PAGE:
Sithole says it is unfair the test costs so much.
“Some [people] are not known or registered, but we know that they work this side [in South Africa]. Now they have to pay R850 in South Africa, that is M4 200 now in Mozambique [for the test], so to come back they have to test again and pay that money to get that paper saying they are negative. You are basically working for the border just to cross, not for your family,” complains Sithole.
He adds that while tourism seemed to be the main focus when the government was considering reopening the borders, there appeared to be little attention paid to the impoverished who take on low-paying jobs such as gardening, painting, tiling and hairdressing to feed their families.
“Where will [they] get money for the test? What other means can they do to minimise this price? It must be cheaper, that way people can move. They assume everyone has money. They are saying tourism, if you have noticed, people who are going that side are going for business and things, but a person who is eager to reunite with their family won’t go because of these restrictions,” he says.
The effects of Covid-19 on travel
Sithole says when borders reopened, there were only three cross-border taxis working that he knew of, and they waited a long time to fill up. A lack of money meant people were not crossing the border as often.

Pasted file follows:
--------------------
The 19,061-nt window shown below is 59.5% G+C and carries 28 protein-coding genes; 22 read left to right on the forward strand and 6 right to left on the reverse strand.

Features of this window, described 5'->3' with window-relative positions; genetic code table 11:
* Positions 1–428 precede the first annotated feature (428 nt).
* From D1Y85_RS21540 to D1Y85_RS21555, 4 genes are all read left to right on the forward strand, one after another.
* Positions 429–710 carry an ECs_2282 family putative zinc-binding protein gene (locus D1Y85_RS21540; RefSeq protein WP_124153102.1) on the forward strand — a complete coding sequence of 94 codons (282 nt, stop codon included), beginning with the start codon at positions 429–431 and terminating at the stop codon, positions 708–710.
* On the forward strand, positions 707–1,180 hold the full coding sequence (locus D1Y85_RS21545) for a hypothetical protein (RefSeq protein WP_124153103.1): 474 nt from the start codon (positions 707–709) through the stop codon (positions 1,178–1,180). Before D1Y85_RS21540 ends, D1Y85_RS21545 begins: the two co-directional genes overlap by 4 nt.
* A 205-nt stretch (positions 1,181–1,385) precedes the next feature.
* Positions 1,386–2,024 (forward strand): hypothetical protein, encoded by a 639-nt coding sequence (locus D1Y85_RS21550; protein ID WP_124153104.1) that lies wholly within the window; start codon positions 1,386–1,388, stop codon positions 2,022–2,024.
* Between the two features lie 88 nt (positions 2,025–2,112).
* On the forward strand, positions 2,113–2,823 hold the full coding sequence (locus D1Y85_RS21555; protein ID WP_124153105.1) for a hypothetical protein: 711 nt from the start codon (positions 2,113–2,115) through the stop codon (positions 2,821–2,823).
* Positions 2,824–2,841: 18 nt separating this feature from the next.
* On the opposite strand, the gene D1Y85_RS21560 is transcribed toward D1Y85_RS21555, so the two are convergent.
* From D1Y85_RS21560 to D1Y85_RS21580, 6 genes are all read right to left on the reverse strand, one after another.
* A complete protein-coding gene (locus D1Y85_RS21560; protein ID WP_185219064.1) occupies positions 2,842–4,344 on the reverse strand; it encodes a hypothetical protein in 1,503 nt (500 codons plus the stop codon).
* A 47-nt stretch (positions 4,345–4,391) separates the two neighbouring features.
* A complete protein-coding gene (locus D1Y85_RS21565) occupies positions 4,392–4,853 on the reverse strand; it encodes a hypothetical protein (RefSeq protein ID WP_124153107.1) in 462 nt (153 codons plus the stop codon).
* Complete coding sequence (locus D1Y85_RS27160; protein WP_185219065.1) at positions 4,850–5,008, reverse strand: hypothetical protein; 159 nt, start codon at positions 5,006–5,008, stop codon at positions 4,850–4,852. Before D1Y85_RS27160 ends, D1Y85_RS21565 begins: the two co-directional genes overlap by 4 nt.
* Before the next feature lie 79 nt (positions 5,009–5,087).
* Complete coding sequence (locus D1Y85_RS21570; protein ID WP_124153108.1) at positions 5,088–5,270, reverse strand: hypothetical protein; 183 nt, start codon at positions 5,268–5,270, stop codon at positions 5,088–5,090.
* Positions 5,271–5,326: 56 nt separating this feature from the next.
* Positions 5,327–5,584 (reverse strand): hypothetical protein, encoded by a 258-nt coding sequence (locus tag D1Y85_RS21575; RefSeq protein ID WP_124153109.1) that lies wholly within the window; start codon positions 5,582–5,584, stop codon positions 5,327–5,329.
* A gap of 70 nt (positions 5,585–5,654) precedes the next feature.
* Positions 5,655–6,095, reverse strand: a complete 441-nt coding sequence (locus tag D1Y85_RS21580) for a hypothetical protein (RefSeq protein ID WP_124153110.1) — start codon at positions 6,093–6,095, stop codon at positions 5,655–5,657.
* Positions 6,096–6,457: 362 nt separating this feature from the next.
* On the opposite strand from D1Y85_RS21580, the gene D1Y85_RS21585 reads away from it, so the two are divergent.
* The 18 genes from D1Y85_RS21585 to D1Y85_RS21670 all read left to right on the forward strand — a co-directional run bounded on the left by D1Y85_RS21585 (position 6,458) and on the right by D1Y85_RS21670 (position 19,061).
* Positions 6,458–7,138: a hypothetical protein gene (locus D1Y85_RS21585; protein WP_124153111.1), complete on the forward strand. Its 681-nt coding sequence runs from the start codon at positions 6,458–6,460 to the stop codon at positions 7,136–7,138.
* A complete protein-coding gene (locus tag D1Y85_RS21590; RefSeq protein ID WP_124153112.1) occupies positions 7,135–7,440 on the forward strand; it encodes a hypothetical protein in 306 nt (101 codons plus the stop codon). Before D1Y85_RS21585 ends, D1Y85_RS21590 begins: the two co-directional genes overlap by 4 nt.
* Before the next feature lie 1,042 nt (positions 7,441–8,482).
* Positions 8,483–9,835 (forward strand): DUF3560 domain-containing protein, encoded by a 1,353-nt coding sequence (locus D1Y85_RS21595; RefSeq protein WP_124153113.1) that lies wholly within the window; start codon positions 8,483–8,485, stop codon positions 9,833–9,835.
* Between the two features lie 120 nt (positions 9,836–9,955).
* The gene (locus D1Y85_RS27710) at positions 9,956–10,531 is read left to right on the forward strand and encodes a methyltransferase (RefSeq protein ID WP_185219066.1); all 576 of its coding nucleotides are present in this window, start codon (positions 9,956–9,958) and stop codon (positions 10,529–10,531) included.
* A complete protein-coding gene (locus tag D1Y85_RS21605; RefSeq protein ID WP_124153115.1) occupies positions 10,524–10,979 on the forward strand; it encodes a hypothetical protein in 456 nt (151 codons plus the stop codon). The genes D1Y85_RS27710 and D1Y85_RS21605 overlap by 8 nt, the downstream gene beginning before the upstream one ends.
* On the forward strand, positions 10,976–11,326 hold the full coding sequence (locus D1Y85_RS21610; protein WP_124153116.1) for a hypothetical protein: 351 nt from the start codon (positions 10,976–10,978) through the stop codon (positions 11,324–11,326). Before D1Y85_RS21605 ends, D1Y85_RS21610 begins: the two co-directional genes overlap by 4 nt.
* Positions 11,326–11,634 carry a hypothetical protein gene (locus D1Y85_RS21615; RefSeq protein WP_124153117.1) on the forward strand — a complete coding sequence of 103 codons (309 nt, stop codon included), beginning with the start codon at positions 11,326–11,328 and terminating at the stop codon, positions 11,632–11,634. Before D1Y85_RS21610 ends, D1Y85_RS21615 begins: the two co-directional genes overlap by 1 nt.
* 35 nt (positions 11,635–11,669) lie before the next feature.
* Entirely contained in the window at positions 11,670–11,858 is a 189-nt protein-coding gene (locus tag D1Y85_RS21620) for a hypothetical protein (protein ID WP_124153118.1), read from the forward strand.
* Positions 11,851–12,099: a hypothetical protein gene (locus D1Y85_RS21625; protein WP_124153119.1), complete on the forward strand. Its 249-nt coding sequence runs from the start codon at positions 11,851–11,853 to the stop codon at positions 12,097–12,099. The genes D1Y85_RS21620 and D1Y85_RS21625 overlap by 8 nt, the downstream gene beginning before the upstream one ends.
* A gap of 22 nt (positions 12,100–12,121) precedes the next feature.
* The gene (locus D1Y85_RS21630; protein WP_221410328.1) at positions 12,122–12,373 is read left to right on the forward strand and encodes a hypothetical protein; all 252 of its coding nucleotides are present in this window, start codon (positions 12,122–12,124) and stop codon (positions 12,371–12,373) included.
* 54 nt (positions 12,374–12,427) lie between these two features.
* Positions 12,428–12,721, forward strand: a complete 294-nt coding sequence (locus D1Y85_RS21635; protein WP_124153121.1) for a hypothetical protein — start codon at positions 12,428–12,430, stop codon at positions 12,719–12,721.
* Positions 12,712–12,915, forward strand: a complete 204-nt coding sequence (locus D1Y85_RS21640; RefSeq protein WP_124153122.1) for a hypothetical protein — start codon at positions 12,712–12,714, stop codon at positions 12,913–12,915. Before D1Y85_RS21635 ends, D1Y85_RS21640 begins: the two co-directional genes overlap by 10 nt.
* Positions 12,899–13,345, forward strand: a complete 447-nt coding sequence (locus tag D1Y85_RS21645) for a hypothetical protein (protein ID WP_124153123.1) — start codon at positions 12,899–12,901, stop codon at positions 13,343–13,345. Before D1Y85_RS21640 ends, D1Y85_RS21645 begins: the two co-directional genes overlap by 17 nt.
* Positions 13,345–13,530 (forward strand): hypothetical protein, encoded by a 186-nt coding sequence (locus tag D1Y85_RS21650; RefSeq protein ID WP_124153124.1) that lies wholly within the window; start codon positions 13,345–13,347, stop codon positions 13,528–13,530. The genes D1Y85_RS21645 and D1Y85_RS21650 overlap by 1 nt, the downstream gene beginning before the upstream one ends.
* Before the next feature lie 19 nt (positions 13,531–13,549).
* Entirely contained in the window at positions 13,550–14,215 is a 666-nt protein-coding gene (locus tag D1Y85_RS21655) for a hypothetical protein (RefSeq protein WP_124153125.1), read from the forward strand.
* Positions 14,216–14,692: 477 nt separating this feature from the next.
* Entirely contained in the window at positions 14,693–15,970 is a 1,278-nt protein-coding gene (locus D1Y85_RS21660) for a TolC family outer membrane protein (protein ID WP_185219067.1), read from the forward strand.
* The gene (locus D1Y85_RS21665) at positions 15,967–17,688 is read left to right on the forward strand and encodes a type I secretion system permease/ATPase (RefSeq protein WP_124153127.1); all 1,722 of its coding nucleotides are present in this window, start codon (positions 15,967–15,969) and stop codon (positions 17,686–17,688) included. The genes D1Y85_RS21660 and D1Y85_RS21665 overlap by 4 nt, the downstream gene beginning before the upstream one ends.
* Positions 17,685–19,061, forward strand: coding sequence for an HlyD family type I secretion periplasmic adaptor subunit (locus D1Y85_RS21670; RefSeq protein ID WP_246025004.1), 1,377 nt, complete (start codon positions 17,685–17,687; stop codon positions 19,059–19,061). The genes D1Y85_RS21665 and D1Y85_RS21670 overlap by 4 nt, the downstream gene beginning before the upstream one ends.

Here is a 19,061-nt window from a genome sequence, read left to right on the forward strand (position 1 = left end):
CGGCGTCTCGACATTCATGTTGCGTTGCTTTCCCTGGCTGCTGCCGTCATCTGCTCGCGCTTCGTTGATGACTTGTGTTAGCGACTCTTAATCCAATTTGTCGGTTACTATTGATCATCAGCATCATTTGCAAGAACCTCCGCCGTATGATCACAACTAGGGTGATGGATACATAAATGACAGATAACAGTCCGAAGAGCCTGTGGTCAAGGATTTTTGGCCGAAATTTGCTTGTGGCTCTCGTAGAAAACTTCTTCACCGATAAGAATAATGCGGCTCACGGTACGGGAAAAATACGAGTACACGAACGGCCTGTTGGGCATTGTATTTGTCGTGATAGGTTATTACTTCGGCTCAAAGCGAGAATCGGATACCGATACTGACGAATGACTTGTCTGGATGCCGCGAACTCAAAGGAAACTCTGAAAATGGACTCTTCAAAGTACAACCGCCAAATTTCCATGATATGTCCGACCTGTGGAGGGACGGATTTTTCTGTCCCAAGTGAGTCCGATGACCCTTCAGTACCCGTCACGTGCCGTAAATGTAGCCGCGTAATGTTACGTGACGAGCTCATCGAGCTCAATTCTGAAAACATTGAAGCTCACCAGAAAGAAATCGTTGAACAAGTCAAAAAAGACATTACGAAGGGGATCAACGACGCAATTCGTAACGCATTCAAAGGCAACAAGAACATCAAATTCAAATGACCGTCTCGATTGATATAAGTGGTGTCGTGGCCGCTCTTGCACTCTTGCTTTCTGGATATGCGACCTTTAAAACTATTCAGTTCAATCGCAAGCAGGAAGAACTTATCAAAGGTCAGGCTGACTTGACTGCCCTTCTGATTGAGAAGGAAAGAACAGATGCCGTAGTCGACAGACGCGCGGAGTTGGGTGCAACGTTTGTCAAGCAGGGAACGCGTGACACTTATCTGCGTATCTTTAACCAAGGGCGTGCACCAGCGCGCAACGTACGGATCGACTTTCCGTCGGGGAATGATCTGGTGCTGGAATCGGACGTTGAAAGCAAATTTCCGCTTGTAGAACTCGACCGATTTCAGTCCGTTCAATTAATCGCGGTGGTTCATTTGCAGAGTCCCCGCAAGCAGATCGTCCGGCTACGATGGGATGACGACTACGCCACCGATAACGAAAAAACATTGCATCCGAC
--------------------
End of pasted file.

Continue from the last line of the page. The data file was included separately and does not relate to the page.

People are not paid the same as they were before the outbreak, Mondlane says, but many are concerned about the livelihoods of their families.
She claims to have heard of mistreatment at borders.
Chico Maluleke* left for Mozambique in March and wasn’t tested. Border officials checked his temperature and gave him a document allowing him through. “When we came back, that’s when we got tested in South Africa. We were screened in March on the Tuesday before borders closed … they must go back to what they did initially, where they checked your temperature and [made] you stay if it was high,” he says.
Though thermometers are widely used, they cannot diagnose Covid-19. Only a swab test can determine whether one has the virus or not.
Maluleke says he has also heard of abuse happening in quarantine. “They squeeze you into a room somewhere, and afterwards people are seen coming out in tears and in pain.
“They go to the border expecting to be quarantined but they are beaten, denied food and abused. It’s happening on the South African side. The Mozambican side doesn’t even know what’s going on. I would rather not go back home,” he says. “Why is it that people from European countries are treated better and differently than us as Africans? Why do they treat us ill when we are Africans? We should be helping each other. We were already living in poverty and this thing found us like this, so why mistreat us more?”
While President Cyril Ramaphosa may have called for people to exercise restraint and avoid travelling home during the holiday season, the great South African exodus is inevitable – whether through the proper channels or not.
South African National Defence Force spokesperson, Brigadier-General Mafi Mgobozi, said that he had no information on people crossing the border without the government’s approval during lockdown, but explained that soldiers were deployed to patrol the border. “We do have challenges … because of financial constraints. Our soldiers are doing their best to try to prevent people coming in and leaving South Africa through the border,” he says.
Home Affairs’ Siya Qoza did not respond to questions sent to him.
*Not their real names. Pseudonyms are used to protect identities.